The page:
About Newborn Screening in Vermont

infant sleepingAll babies born in Vermont have the opportunity to receive a newborn screening test to check for rare but serious diseases which may not be apparent at birth.

The Vermont Department of Health has put together this website to provide information about newborn screening, including frequently asked questions, information and resources for families and health care providers, and about the variety of programs which support families.

For more information, please contact our Newborn Screening Program.

Frequently Asked Questions

What is Newborn Screening?

Newborn screening identifies conditions that can affect a child's long-term health or survival. Early detection, diagnosis, and intervention can prevent death or disability and enable children to reach their full potential.

Each year, millions of babies in the U.S. are routinely screened and are also tested for hearing loss prior to discharge from a hospital or birthing center. Screening is also available for babies born at home.

Why does my baby need newborn screening tests?

How will my baby be tested?

How will I get the test results?

Why do some babies need to be retested?

How are disorders treated?

Sometimes babies are found to have one of the rare disorders for which Vermont screens. If that happens, you and your baby's health care provider will be referred to a team of specialists.

These specialists will recommend a treatment plan, which may include a special diet, medication, or other types of treatment. They will work closely with your baby's health care provider.

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More About Newborn Screening

infant sleepingVermont screens for 29 different conditions which could result in serious health problems, developmental delays, or in rare instances, death, if not identified and treated early.

See also: Newborn Screening Program Regulations

How it works

At least twenty-four hours after birth, a nurse in the birth hospital will obtain drops of blood by pricking the baby’s heel.  Babies born at home can have this done by their Certified Professional Midwife, in their primary care provider’s office, or at their local hospital out-patient laboratory.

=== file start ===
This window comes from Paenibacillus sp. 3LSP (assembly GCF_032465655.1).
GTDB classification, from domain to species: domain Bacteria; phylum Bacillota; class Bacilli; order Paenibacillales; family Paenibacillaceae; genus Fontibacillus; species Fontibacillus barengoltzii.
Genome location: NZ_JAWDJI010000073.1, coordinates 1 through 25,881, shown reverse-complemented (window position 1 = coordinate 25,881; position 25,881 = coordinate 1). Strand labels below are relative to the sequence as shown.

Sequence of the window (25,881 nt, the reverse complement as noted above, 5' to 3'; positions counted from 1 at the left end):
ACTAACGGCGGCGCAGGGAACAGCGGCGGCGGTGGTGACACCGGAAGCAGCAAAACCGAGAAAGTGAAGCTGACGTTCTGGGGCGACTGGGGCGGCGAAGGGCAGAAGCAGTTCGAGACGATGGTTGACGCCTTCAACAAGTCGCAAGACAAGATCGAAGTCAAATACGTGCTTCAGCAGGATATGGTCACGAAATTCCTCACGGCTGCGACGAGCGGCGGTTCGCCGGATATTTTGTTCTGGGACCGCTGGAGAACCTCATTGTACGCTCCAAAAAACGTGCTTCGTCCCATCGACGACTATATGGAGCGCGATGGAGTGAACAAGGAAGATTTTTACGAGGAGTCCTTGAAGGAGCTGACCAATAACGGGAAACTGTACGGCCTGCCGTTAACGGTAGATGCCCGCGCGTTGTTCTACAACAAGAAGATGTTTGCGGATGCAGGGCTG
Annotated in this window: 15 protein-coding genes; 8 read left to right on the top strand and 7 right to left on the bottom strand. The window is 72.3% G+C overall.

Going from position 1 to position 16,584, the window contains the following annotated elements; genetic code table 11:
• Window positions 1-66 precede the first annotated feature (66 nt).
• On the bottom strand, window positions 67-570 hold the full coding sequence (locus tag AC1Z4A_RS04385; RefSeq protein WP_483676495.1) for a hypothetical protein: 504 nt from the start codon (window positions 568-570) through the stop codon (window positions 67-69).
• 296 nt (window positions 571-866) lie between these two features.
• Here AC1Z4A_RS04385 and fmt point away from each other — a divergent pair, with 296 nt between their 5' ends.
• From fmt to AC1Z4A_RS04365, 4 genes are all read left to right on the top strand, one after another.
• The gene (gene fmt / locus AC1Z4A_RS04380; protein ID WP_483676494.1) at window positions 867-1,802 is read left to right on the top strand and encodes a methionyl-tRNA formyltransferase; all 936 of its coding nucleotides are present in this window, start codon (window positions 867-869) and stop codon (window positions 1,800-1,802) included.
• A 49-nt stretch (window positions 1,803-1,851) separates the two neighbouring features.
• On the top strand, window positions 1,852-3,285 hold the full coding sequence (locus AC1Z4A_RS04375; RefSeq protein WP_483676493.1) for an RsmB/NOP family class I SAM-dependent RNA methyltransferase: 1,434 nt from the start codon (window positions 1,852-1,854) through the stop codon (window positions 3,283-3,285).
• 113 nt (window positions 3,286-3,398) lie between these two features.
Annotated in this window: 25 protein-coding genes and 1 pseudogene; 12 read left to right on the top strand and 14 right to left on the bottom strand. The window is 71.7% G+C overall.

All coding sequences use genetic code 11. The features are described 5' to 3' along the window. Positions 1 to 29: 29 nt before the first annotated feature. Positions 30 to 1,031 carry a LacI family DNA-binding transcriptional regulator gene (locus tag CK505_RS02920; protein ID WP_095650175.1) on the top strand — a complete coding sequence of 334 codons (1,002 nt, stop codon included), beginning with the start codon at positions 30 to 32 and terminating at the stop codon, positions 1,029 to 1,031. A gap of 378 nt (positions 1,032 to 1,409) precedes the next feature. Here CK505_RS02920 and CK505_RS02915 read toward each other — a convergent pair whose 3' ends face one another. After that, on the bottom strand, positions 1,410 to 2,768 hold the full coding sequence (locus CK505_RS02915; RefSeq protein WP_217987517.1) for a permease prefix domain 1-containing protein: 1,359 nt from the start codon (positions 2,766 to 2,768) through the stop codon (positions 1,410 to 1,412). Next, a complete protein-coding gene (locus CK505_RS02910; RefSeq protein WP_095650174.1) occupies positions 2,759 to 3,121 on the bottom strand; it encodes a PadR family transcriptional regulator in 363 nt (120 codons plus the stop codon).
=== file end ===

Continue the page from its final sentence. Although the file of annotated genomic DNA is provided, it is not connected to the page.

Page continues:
These blood drops are placed on a special card (“filter paper”) which is sent to a laboratory for testing. If any of the tests indicate the possibility of a disorder, the baby’s care provider is notified immediately. Sometimes another filter paper is all that is needed to make sure there are no problems. Occasionally, a baby will need further tests to make sure everything is fine. 

If a rare condition is found

If the baby does have one of the rare conditions, the parents, care provider, and specialists will work together to provide the baby with the care he or she needs.  Vermont  Children with Special Health Needs offers a variety of programs which support families in these efforts.

Making an informed choice about screening

Each year, a few parents choose to not have newborn screening done. These parents will be given information by their nurse, doctor, or midwife.  It is extremely important that they understand the possible problems which could arise if a baby does have a condition which is not identified and treated early.  The parents will be asked to sign a form saying that they understand this information but refuse to have their baby screened.

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Screened Conditions

 Vermont routinely screens newborns for 29 conditions.  They are:

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